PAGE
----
Write Control and Read Control units 83 and 84 operate as gates for transmission of data from and to the computer, being governed by the signals from preceding units 80 - 82. Data being written is transmitted to the already selected channel, and data being read is transmitted to the computer for storage after being determined. Detector Control Unit 85 serves as a buffer storage unit for indicating beam incidence on field markers or master target. This data is constantly available to the computer.

A brief description of the apparatus contained within a DCU channel will be made with reference to FIG. 5. The channels are not identical but are similar. Differences occur in the way final data must be determined or presented to the computer. The structural arrangement shown in the figure is that of either the X or Y deflection axis for determining the addresses to be stored indicating the start of a conductive line or correction factors. Address data from the computer storage is transferred to binary stages of Buffer Register 100 and gated through AND circuits 101 to the Augend Register 102 upon appropriate timing signals from channel control unit 81. Each register has been represented by only four binary stages, 1, 2, 4 and 8 although several more stages are used. When deflecting the beam to an initial starting point for a scan, the augend address is gated in true form through AND circuits 103 and OR circuits 104 into Adder 105. No addition is performed at this time so that the address values are further gated through AND circuits 106 into the Output Register 107. These values are supplied to the digital function generators 15 - 17 (FIG. 1) and through further gates 108 to Addend Register 109.

In performing the learning process for Phase I of Image I or II, the address is increased by increments of one via the Add line 111 to move the beam appropriately along an axis. This produces successive pulses at OR 104 of the first binary stage so that the address for that axis increases correspondingly at the Output Register 107 and Addend Register 109. When incrementally advancing the beam, the augend address is blocked and the addend data appears from AND gates 112 at the Adder each time to receive the Add one pulse. Subtraction is done by forcing the two's complement of one at each binary stage of the input to the Adder for complement addition. Each time a conductive line is encountered on the master target, the value from the Adder at that time is gated into the computer storage on Read Bus 113. Augend Register data, which retains the initial address value is blocked so that only the latest address is read.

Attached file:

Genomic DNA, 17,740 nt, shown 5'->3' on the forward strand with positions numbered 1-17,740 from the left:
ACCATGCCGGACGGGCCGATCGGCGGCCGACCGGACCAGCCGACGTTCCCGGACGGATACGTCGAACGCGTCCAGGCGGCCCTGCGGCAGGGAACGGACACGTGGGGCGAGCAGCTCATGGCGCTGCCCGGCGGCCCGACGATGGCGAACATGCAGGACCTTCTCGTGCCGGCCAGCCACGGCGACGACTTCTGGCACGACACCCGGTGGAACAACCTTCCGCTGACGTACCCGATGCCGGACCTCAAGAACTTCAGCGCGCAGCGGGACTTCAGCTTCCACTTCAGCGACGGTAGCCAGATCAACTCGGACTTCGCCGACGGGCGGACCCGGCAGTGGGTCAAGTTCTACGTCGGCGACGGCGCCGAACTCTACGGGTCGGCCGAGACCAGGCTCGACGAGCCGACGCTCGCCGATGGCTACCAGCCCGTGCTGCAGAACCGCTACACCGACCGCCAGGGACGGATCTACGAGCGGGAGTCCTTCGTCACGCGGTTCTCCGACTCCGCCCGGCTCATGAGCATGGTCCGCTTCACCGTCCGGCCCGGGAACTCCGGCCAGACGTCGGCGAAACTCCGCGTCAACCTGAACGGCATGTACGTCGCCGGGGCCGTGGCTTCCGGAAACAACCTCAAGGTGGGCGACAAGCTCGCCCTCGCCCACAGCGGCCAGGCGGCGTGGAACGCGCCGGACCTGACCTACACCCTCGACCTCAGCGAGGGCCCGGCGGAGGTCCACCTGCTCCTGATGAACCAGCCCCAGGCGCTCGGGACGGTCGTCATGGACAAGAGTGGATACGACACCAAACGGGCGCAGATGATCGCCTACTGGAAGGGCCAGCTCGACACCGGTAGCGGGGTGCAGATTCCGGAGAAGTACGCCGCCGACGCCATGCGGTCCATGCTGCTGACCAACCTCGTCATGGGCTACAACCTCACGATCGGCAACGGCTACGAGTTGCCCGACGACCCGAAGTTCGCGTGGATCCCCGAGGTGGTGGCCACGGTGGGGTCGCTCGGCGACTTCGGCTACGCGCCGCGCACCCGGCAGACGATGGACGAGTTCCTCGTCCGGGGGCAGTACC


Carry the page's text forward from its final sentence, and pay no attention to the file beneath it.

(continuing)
When performing the learning process of Phase II for either image, the starting address for a line is transmitted to the Buffer Register 100 from the computer and transferred in true form to the remaining registers prior to beginning the line learning. Assuming that the channel of FIG. 5 is to produce correction factors rather than regular advancing increments, there must be a subtraction process to determine the value of a correction factor. With each incremental advance of the opposite axis channel, the present addend address at the Adder is operated on by either adding one or subtracting one with pulses on Add line 111 or Subtract line 114. Through control of gates 106, 108 and 112, each change in the address is reflected at the Output Register 107, Addend Register 109 and Adder 105. The search program of the computer controls the activation of the addition and subtraction lines to develop the search pattern for the beam.

When a proper address is found by detecting the master conductor edge, then subtraction occurs between the values of the initial augend address and present addend address. Subtraction is done by a complement addition so that the complement AND gates 115 are conditioned to supply the complement values to Adder 105. To this is added the addend address value via AND 112 so that the correction factor is produced. The correction factor is placed in two's complement form by adding one to the correction factor prior to presenting it to the Read Bus 113 for transmission to the computer. The augend address does not change from its starting value and is transferred to the Adder, Output and Addend Registers after each correction factor is determined to serve as a starting address for the next correction search pattern. Correction factors are stored in the computer only as plus or minus some small value each corresponding to an address value along the opposite axis. This method is not required but is preferred because less storage capacity is needed.